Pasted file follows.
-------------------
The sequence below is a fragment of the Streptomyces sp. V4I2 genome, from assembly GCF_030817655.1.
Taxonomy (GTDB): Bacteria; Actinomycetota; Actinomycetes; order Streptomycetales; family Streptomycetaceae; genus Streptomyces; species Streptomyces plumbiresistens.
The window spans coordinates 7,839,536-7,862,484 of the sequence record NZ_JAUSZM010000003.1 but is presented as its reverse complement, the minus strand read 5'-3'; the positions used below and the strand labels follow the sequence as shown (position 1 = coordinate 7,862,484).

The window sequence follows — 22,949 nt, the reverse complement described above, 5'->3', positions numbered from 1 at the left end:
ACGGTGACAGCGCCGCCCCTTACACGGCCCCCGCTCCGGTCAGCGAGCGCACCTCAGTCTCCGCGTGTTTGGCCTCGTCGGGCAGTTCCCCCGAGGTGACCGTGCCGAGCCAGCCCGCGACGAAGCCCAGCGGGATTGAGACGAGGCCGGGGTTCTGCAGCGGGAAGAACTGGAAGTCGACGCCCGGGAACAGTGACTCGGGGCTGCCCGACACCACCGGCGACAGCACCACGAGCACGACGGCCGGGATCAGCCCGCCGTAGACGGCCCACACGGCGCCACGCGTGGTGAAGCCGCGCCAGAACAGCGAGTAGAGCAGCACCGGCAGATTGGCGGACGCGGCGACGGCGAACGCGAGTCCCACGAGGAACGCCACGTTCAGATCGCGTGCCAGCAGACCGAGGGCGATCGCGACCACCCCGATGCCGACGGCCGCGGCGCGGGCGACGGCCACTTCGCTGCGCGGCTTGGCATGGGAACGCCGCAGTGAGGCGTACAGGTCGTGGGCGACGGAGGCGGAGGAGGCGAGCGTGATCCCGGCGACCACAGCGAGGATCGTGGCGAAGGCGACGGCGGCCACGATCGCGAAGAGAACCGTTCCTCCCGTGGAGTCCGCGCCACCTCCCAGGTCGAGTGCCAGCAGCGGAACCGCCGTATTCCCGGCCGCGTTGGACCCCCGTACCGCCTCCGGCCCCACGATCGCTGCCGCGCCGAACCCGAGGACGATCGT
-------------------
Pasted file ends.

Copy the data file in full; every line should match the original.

The sequence below is a fragment of the Streptomyces sp. V4I2 genome, from assembly GCF_030817655.1.
Taxonomy (GTDB): Bacteria; Actinomycetota; Actinomycetes; order Streptomycetales; family Streptomycetaceae; genus Streptomyces; species Streptomyces plumbiresistens.
The window spans coordinates 7,839,536-7,862,484 of the sequence record NZ_JAUSZM010000003.1 but is presented as its reverse complement, the minus strand read 5'-3'; the positions used below and the strand labels follow the sequence as shown (position 1 = coordinate 7,862,484).

The window sequence follows — 22,949 nt, the reverse complement described above, 5'->3', positions numbered from 1 at the left end:
ACGGTGACAGCGCCGCCCCTTACACGGCCCCCGCTCCGGTCAGCGAGCGCACCTCAGTCTCCGCGTGTTTGGCCTCGTCGGGCAGTTCCCCCGAGGTGACCGTGCCGAGCCAGCCCGCGACGAAGCCCAGCGGGATTGAGACGAGGCCGGGGTTCTGCAGCGGGAAGAACTGGAAGTCGACGCCCGGGAACAGTGACTCGGGGCTGCCCGACACCACCGGCGACAGCACCACGAGCACGACGGCCGGGATCAGCCCGCCGTAGACGGCCCACACGGCGCCACGCGTGGTGAAGCCGCGCCAGAACAGCGAGTAGAGCAGCACCGGCAGATTGGCGGACGCGGCGACGGCGAACGCGAGTCCCACGAGGAACGCCACGTTCAGATCGCGTGCCAGCAGACCGAGGGCGATCGCGACCACCCCGATGCCGACGGCCGCGGCGCGGGCGACGGCCACTTCGCTGCGCGGCTTGGCATGGGAACGCCGCAGTGAGGCGTACAGGTCGTGGGCGACGGAGGCGGAGGAGGCGAGCGTGATCCCGGCGACCACAGCGAGGATCGTGGCGAAGGCGACGGCGGCCACGATCGCGAAGAGAACCGTTCCTCCCGTGGAGTCCGCGCCACCTCCCAGGTCGAGTGCCAGCAGCGGAACCGCCGTATTCCCGGCCGCGTTGGACCCCCGTACCGCCTCCGGCCCCACGATCGCTGCCGCGCCGAACCCGAGGACGATCGT